The US media is not paying much attention to the growing crisis between Venezuela and Colombia, presumably because it would detract from the excitement of the Clinton wedding. Both countries have moved troops up to the border and are only an “accident” removed from shooting at each other. It would be the first actual war in the Western Hemisphere since Ecuador and Peru faced off some years back.
But the interesting subplot is how the US is involved because of Colombia’s status as client state and surrogate for Washington in the Andes region. Two weeks ago, Colombia produced evidence at an Organization of American States meeting tying Venezuela to support of Colombian terrorist groups. The Chavez government’s support of FARC in particular has been well documented for several years, but everyone is leery of getting too confrontational with oil producer Venezuela lest another gas price shock be unleashed. So one has to wonder at the timing of the Colombian revelation, three weeks before President Alvaro Uribe is due to be replaced by his former defense minister, who has pledged that the restoration of good relations with Caracas will be a prime objective of his new government. Uribe is clearly trying to get one last jab in against Chavez, whom he hates, and Chavez is describing the entire crisis as a by product of Yankee imperialism. He has threatened to cut off all oil bound for the US.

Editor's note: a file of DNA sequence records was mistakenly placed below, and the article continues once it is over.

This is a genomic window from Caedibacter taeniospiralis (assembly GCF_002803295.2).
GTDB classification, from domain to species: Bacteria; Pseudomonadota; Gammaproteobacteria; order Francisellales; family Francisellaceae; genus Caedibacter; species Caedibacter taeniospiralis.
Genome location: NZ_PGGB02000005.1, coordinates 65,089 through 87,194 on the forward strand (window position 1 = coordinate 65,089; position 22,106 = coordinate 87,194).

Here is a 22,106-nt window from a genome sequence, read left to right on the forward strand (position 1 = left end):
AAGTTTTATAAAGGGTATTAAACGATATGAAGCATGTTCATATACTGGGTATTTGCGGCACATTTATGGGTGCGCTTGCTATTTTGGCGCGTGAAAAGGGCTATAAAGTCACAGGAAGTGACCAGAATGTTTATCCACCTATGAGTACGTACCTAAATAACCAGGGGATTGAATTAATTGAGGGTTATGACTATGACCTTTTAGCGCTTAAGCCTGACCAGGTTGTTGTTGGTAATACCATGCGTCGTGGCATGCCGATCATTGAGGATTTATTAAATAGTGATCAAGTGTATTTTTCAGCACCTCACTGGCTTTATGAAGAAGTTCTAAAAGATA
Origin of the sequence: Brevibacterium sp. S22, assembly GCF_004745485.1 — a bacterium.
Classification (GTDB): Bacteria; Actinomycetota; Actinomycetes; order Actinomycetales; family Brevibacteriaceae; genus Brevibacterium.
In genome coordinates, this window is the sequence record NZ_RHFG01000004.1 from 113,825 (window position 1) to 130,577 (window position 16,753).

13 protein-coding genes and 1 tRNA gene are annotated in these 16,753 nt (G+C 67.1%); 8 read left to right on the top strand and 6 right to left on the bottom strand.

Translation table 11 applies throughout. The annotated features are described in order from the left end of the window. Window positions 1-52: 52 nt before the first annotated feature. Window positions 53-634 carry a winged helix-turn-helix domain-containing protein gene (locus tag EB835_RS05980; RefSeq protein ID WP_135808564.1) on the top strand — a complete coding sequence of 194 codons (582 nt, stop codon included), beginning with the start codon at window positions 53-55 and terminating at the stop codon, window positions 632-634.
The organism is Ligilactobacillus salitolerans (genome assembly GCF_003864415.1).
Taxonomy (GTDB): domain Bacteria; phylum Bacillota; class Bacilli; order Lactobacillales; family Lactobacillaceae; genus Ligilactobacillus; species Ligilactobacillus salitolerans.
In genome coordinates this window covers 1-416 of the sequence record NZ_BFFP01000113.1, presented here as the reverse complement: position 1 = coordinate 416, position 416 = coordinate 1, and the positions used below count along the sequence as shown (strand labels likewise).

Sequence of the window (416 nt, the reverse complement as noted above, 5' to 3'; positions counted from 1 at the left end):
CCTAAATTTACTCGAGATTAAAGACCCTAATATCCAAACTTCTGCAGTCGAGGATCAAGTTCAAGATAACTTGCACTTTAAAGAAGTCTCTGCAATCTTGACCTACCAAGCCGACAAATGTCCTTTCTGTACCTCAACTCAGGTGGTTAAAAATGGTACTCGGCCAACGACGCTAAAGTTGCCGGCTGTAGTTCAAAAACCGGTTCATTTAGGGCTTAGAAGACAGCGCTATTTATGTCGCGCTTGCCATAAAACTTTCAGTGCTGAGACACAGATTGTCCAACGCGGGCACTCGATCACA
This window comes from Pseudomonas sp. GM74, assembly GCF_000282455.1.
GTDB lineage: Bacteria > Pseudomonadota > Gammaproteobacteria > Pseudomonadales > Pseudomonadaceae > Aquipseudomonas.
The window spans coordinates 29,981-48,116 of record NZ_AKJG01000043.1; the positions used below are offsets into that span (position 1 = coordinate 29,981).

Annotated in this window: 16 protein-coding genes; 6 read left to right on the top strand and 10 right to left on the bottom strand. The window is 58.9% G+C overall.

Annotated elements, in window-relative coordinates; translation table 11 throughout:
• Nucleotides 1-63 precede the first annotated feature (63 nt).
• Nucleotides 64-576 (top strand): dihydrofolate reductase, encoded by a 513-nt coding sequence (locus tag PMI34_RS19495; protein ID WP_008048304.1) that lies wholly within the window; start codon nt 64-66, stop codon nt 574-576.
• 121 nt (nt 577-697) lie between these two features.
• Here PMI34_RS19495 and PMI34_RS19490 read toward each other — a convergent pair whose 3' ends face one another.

Washington reportedly begged Colombia not to go to the OAS with the information on Chavez and the terrorists, but Uribe refused to back down. So the United States is at the mercy of the behavior of a client state that is of little or no importance. It does something stupid or provocative and the US gets bundled into the crisis, like it or not. It is the inherent danger in having too many commitments around the world, most of which do not matter a bit and can become real liabilities in the blink of an eye. One might note in passing that the US military presence in Colombia, which has been a red flag waved in Chavez’ face, is part of the war on drugs, a war that Washington has been losing for thirty years, even longer than the wars currently being lost in Iraq and Afghanistan.